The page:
The Secretary of State to the Minister in Persia (Philip)
52. The Persian Minister called today on the Secretary of State and as directed by his Government asked that influence of Department be exerted to persuade Millspaugh to give up his endeavors (1) to regulate finances of Ministry of War and (2) to hinder railway projects in Persia.
In commenting on the former matter, the Persian Minister pointed out that present ruler of Persia when still Minister of War had caused resignation of foreign military experts; and he represented that if the American Administrator now successfully forced his claims to regulate war budget, ground might be given for revival of subject of military missions by other governments. The Persian Minister’s attention was called to the difference between purely fiscal character of supervision of army budget by the American Administrator and a military expert’s concern with the army itself. It was made clear to Persian Minister that although the United States is of course anxious to have the American Adviser accomplish his mission, yet the Department feels some delicacy in attempting to make suggestions to him on a strictly professional aspect of his duties growing out of his powers as Administrator General. Assurances were given to the Persian Minister, however, that you would be informed of his request in order that you might employ your unofficial influence to allay misunderstandings between his Government and the Administrator General.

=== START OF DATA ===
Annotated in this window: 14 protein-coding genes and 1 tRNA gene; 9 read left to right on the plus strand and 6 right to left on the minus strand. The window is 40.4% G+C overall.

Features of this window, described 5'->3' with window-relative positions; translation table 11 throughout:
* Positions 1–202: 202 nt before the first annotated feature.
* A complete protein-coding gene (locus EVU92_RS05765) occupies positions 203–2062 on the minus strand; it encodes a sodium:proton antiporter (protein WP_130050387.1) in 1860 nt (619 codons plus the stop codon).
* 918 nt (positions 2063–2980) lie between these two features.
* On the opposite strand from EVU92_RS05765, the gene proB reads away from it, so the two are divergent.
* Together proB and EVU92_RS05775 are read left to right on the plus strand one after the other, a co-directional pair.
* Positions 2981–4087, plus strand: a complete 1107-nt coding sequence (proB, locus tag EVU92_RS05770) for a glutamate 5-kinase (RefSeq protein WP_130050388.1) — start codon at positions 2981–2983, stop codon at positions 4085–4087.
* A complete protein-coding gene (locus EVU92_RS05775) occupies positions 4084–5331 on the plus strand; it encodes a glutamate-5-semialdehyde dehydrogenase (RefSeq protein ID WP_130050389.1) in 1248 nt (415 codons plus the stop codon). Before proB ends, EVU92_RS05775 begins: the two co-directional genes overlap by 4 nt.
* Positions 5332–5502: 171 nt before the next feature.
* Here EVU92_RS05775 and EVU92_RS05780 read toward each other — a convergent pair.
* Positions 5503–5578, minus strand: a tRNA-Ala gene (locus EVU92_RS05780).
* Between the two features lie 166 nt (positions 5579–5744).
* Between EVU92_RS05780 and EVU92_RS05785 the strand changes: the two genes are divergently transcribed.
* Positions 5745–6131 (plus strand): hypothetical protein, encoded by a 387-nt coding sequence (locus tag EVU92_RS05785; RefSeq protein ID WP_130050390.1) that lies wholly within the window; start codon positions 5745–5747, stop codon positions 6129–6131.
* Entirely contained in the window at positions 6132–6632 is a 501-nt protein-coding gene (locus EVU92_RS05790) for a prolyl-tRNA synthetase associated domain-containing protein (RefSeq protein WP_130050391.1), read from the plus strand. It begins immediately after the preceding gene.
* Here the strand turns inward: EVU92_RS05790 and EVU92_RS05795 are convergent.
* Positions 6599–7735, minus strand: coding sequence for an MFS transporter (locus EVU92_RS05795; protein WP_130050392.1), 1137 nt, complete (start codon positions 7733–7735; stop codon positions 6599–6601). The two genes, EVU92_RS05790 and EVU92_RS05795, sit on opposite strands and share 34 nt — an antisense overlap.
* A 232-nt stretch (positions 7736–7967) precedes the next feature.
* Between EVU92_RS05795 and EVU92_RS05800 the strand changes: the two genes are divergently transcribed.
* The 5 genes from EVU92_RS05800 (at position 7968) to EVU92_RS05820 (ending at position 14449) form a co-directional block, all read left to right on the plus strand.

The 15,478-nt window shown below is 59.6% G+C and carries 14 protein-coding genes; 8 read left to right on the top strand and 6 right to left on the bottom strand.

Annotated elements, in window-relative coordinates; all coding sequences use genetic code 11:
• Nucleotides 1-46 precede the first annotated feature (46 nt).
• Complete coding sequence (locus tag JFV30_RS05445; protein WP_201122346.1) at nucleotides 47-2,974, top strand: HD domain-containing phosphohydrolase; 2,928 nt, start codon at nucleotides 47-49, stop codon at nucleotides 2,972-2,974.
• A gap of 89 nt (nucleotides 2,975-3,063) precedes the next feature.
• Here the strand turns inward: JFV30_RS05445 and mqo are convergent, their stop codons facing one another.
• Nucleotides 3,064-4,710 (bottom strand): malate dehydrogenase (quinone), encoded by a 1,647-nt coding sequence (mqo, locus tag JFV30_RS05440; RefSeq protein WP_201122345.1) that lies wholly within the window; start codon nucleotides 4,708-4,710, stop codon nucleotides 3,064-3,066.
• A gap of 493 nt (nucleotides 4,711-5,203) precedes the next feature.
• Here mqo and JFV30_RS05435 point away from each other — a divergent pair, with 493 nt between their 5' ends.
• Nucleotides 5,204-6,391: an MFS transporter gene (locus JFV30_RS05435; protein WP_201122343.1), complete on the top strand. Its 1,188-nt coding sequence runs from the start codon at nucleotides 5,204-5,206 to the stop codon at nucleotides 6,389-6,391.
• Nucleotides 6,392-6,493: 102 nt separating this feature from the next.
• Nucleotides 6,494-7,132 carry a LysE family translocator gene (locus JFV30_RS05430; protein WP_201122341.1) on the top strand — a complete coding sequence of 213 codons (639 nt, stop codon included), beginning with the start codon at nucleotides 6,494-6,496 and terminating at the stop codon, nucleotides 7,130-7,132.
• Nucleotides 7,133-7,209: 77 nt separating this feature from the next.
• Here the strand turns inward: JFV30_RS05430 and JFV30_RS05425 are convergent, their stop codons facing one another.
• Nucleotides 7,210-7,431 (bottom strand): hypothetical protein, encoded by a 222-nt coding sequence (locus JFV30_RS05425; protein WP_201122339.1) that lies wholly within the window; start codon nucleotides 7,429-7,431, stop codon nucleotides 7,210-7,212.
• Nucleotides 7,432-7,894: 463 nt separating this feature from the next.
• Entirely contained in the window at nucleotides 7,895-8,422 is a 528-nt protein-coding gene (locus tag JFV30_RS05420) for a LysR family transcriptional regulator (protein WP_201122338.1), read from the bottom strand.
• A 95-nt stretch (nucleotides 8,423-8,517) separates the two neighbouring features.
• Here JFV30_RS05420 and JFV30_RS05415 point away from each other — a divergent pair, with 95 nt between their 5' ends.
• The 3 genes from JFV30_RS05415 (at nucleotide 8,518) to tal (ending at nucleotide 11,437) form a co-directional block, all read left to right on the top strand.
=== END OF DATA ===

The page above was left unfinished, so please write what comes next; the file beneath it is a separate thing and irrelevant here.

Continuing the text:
The Department expressed its surprise over the second point brought up by the Minister and offered the suggestion that the American Administrator’s manifest diligence in engaging an American engineer and assistants appeared to contradict the supposition that he was opposed to the aspirations of Persia to develop her transportation system.
You will please review the above with Doctor Millspaugh and report by cable the outcome of your conference with him, giving also your own views on the meaning and importance of the Persian Minister’s representations and stating what measures for improving the advisers’ position you would recommend.